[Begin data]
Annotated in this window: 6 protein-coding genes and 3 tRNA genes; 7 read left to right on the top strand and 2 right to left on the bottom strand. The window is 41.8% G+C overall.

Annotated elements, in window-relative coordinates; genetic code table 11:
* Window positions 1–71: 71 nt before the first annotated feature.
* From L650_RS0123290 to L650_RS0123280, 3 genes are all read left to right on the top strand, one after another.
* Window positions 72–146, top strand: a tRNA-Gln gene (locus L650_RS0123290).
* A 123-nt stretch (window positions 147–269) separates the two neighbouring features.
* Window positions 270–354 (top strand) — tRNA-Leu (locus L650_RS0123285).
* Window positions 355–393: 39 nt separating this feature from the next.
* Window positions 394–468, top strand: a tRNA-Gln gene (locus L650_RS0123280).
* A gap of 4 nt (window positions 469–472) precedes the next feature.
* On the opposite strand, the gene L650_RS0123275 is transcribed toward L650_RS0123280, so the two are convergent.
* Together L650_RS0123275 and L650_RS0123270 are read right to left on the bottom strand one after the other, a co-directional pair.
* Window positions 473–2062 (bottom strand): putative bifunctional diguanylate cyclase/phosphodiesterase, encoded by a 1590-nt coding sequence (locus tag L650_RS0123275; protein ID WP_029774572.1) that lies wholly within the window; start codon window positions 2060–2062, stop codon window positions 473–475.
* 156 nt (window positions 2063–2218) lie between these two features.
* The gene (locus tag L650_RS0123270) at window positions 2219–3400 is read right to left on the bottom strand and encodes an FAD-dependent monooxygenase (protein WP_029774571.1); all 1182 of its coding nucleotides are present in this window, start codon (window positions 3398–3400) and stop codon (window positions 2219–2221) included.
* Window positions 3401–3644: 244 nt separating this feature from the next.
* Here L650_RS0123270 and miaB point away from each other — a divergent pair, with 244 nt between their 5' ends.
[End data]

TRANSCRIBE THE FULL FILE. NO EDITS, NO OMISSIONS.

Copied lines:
Annotated in this window: 6 protein-coding genes and 3 tRNA genes; 7 read left to right on the top strand and 2 right to left on the bottom strand. The window is 41.8% G+C overall.

Annotated elements, in window-relative coordinates; genetic code table 11:
* Window positions 1–71: 71 nt before the first annotated feature.
* From L650_RS0123290 to L650_RS0123280, 3 genes are all read left to right on the top strand, one after another.
* Window positions 72–146, top strand: a tRNA-Gln gene (locus L650_RS0123290).
* A 123-nt stretch (window positions 147–269) separates the two neighbouring features.
* Window positions 270–354 (top strand) — tRNA-Leu (locus L650_RS0123285).
* Window positions 355–393: 39 nt separating this feature from the next.
* Window positions 394–468, top strand: a tRNA-Gln gene (locus L650_RS0123280).
* A gap of 4 nt (window positions 469–472) precedes the next feature.
* On the opposite strand, the gene L650_RS0123275 is transcribed toward L650_RS0123280, so the two are convergent.
* Together L650_RS0123275 and L650_RS0123270 are read right to left on the bottom strand one after the other, a co-directional pair.
* Window positions 473–2062 (bottom strand): putative bifunctional diguanylate cyclase/phosphodiesterase, encoded by a 1590-nt coding sequence (locus tag L650_RS0123275; protein ID WP_029774572.1) that lies wholly within the window; start codon window positions 2060–2062, stop codon window positions 473–475.
* 156 nt (window positions 2063–2218) lie between these two features.
* The gene (locus tag L650_RS0123270) at window positions 2219–3400 is read right to left on the bottom strand and encodes an FAD-dependent monooxygenase (protein WP_029774571.1); all 1182 of its coding nucleotides are present in this window, start codon (window positions 3398–3400) and stop codon (window positions 2219–2221) included.
* Window positions 3401–3644: 244 nt separating this feature from the next.
* Here L650_RS0123270 and miaB point away from each other — a divergent pair, with 244 nt between their 5' ends.